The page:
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Curr Environ Health Rep. 2018 Mar;5(1):158-169. doi: 10.1007/s40572-018-0186-z.

Environmental Exposures and Neuropsychiatric Disorders: What Role Does the Gut-Immune-Brain Axis Play?

Author information

1
Department of Psychiatry, Columbia University Medical Center, New York, NY, 10032, USA.
2
Center for Infection and Immunity, Columbia University Mailman School of Public Health, 722 W 168th St, Rm 1706, New York, NY, 10032, USA. mady.hornig@columbia.edu.
3
Department of Epidemiology, Columbia University Mailman School of Public Health, 722 W 168th St, Rm 1706, New York, NY, 10032, USA. mady.hornig@columbia.edu.

Abstract

PURPOSE OF REVIEW:

Evidence is growing that environmental exposures-including xenobiotics as well as microbes-play a role in the pathogenesis of many neuropsychiatric disorders. Underlying mechanisms are likely to be complex, involving the developmentally sensitive interplay of genetic/epigenetic, detoxification, and immune factors. Here, we review evidence supporting a role for environmental factors and disrupted gut-immune-brain axis function in some neuropsychiatric conditions.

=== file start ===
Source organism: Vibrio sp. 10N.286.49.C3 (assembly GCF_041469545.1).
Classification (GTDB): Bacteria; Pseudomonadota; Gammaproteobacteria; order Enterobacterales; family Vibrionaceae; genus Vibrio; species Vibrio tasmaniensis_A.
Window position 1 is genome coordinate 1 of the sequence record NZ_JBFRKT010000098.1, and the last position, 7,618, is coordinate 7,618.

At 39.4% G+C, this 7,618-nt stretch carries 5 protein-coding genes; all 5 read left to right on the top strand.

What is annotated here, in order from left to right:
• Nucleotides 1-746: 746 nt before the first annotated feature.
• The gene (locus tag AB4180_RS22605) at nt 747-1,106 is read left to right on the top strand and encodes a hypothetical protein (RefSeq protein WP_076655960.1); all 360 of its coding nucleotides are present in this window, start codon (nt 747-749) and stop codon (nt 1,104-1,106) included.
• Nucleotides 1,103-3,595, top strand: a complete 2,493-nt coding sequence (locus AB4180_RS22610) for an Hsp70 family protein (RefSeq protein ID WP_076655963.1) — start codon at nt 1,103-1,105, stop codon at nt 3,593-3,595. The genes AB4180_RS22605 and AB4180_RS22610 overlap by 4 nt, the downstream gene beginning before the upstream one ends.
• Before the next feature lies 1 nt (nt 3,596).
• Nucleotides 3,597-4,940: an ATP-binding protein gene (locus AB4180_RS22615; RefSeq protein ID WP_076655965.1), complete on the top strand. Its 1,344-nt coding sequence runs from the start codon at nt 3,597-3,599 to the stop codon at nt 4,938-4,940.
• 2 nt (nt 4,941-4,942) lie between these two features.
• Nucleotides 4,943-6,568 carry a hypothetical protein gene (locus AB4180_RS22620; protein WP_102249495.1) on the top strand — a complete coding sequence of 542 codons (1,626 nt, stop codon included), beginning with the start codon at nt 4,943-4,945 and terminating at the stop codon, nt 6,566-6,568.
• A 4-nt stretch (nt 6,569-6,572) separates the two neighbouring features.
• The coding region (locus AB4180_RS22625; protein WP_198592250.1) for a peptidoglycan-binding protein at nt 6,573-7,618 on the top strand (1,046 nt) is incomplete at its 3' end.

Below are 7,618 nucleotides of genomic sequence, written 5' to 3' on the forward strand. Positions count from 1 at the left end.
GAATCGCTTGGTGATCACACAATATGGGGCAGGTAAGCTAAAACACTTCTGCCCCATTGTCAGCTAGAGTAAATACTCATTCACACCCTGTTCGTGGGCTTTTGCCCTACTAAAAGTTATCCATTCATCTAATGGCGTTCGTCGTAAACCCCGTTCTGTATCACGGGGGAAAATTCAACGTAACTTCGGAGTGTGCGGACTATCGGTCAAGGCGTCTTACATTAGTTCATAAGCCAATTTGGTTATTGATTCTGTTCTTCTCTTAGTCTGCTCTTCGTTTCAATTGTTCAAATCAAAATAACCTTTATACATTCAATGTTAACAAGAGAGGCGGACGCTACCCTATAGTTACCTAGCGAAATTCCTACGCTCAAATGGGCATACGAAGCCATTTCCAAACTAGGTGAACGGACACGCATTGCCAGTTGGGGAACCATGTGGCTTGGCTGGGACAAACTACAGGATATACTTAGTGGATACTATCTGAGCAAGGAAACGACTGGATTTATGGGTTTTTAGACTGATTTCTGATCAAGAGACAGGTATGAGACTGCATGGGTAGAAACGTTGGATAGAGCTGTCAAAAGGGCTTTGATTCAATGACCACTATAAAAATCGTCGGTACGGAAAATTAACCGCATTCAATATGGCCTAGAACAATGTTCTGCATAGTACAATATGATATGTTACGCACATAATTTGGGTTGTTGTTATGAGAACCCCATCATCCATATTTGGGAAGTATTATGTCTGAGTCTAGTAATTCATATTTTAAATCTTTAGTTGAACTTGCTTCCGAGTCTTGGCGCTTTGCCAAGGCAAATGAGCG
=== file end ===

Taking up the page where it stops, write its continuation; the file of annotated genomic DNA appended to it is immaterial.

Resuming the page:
RECENT FINDINGS:

Studies suggesting the involvement of an altered microbiome in triggering CNS-directed autoimmunity and neuropsychiatric disturbances are presented as an intriguing example of the varied mechanisms by which environmentally induced gut-immune-brain axis dysfunction may contribute to adverse brain outcomes. The gut-immune-brain axis is a burgeoning frontier for investigation of neuropsychiatric illness. Future translational research to define individual responses to exogenous exposures in terms of microbiome-dependent skew of the metabolome, immunity, and brain function may serve as a lens for illumination of pathways involved in the development of CNS disease and fuel discovery of novel interventions.

KEYWORDS:

Autoantibodies; Gut–immune–brain axis; Immunity; Microbiome; Neuropsychiatric disorders

PMID:
29423662
DOI:
10.1007/s40572-018-0186-z
[Indexed for MEDLINE]

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